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Who said: “I seem to have been only like a boy playing on the seashore, ... finding a smoother pebble or a prettier shell ... whilst the great ocean of truth lay all undiscovered before me.”
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Home > Category Index for Science Quotations > Category Index T > Category: Talent

Talent Quotes (40 quotes)

Le génie crée, le talent reproduit.
Genius creates, talent repeats.
In Pailles et Poutres (1877), collected in La Pensées Française: Anthologie des Auteurs de Maximes du XVie Siècle a nos Jours (1921), 295. Alternative translations could be "talent reproduces" or "talent copies."
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Accordingly, we find Euler and D'Alembert devoting their talent and their patience to the establishment of the laws of rotation of the solid bodies. Lagrange has incorporated his own analysis of the problem with his general treatment of mechanics, and since his time M. Poinsôt has brought the subject under the power of a more searching analysis than that of the calculus, in which ideas take the place of symbols, and intelligent propositions supersede equations.
J. C. Maxwell on Louis Poinsôt (1777-1859) in 'On a Dynamical Top' (1857). In W. D. Niven (ed.), The Scientific Papers of James Clerk Maxwell (1890), Vol. 1, 248.
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For I agree with you that there is a natural aristocracy among men. The grounds of this are virtue and talents.
Letter to John Adams, 28 Oct 1813. In Paul Witstach (ed.), Correspondence of John Adams and Thomas Jefferson 1812-1826 (1925), 92.
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I have no special talents. I am only passionately curious.
Letter to Carl Seelig (11 Mar 1952), AEA 39-013. As cited in Walter Isaacson, Einstein: His Life and Universe (2008), 548.
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I never could do anything with figures, never had any talent for mathematics, never accomplished anything in my efforts at that rugged study, and to-day the only mathematics I know is multiplication, and the minute I get away up in that, as soon as I reach nine times seven— [He lapsed into deep thought, trying to figure nine times seven. Mr. McKelway whispered the answer to him.] I've got it now. It's eighty-four. Well, I can get that far all right with a little hesitation. After that I am uncertain, and I can't manage a statistic.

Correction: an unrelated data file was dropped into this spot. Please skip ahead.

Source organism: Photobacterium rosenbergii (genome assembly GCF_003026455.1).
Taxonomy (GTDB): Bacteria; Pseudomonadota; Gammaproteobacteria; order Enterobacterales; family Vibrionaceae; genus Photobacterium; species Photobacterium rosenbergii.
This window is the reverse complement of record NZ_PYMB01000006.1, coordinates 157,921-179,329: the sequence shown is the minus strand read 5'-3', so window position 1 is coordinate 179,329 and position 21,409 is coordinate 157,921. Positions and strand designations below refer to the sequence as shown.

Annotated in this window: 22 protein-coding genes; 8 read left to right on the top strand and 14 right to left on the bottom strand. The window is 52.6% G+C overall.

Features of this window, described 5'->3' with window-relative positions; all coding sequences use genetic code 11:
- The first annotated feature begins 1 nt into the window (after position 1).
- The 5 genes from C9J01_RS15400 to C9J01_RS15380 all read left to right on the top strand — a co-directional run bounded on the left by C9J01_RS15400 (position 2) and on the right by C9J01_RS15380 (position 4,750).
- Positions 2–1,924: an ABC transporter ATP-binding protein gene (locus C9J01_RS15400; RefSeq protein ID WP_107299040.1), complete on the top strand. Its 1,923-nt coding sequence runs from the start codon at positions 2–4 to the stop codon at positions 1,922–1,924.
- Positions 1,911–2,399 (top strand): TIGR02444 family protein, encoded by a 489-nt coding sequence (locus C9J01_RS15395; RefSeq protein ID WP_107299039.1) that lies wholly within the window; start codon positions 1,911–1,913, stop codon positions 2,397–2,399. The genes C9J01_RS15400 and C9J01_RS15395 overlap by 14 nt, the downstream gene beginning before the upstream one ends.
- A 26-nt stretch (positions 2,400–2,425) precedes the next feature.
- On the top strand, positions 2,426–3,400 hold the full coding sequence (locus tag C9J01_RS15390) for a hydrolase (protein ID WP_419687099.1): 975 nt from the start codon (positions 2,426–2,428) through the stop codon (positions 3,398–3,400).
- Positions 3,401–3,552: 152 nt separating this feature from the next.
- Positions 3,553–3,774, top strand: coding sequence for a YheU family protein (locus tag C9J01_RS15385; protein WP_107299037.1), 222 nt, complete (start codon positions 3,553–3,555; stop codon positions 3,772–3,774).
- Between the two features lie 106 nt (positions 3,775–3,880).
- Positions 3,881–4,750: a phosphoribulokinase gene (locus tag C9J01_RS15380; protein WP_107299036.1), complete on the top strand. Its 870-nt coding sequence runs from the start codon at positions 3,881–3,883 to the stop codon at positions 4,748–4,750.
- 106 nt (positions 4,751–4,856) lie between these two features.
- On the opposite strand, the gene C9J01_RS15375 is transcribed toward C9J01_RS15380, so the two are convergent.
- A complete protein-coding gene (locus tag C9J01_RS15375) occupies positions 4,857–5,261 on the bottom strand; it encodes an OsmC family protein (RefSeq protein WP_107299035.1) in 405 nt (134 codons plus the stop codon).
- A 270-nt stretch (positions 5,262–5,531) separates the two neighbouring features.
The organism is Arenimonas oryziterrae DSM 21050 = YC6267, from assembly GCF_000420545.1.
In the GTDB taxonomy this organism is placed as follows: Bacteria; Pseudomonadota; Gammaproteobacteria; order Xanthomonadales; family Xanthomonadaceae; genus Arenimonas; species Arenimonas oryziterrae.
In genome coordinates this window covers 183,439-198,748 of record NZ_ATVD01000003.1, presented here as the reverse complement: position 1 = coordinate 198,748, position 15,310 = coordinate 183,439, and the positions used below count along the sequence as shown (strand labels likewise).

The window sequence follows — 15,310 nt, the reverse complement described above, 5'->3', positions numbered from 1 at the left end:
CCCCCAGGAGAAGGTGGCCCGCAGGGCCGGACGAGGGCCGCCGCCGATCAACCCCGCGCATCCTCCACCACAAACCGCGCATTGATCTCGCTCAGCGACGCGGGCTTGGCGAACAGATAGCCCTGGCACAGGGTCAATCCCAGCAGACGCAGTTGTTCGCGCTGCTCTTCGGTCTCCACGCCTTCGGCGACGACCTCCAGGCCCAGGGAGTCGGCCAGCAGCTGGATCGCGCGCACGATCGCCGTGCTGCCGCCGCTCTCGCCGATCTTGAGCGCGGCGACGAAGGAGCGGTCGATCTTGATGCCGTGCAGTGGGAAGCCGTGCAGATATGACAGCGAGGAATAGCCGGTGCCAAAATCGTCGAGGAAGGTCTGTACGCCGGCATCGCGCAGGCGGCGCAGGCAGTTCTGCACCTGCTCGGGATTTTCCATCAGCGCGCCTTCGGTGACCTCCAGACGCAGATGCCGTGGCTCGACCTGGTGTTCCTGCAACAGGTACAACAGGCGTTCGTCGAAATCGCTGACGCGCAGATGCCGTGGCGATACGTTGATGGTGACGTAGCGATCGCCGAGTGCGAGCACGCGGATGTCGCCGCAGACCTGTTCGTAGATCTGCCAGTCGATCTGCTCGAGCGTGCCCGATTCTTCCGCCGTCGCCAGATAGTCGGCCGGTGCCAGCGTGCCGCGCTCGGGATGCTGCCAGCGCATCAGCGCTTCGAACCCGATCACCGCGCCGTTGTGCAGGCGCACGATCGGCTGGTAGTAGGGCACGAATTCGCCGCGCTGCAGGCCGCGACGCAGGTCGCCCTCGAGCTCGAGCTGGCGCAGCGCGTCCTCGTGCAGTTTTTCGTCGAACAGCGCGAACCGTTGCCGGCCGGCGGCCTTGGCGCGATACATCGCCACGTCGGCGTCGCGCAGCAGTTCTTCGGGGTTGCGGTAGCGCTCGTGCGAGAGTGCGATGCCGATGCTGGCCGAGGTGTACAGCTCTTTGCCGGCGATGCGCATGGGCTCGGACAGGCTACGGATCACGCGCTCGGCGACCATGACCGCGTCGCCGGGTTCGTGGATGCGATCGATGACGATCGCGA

Speech at the New York Association for Promoting the Interests of the Blind (29 Mar 1906). In Mark Twain and William Dean Howells (ed.), Mark Twain’s Speeches? (1910), 323.
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I said that there is something every man can do, if he can only find out what that something is. Henry Ford has proved this. He has installed in his vast organization a system for taking hold of a man who fails in one department, and giving him a chance in some other department. Where necessary every effort is made to discover just what job the man is capable of filling. The result has been that very few men have had to be discharged, for it has been found that there was some kind of work each man could do at least moderately well. This wonderful system adopted by my friend Ford has helped many a man to find himself. It has put many a fellow on his feet. It has taken round pegs out of square holes and found a round hole for them. I understand that last year only 120 workers out of his force of 50,000 were discharged.
As quoted from an interview by B.C. Forbes in The American Magazine (Jan 1921), 10.
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If a man is in any sense a real mathematician, then it is a hundred to one that his mathematics will be far better than anything else he can do, and that it would be silly if he surrendered any decent opportunity of exercising his one talent in order to do undistinguished work in other fields. Such a sacrifice could be justified only by economic necessity of age.
In A Mathematician's Apology (1940, 2012), 70.
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If you have great talents, industry will improve them; if moderate abilities, industry will supply their deficiencies. Nothing is denied to well-directed labour; nothing is ever to be attained without it.
From 'A Discourse Delivered to the Students of the Royal Academy, on the Distribution of Prizes' (11 Dec 1769), in Seven Discourses Delivered in the Royal Academy (1778), 57.
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Of science and logic he chatters,
As fine and as fast as he can;
Though I am no judge of such matters,
I’m sure he’s a talented man.
'The Talented Man.' In Winthrop Mackworth Praed, Ferris Greenslet, The Poems of Winthrop Mackworth Praed (1909), 122. by - 1909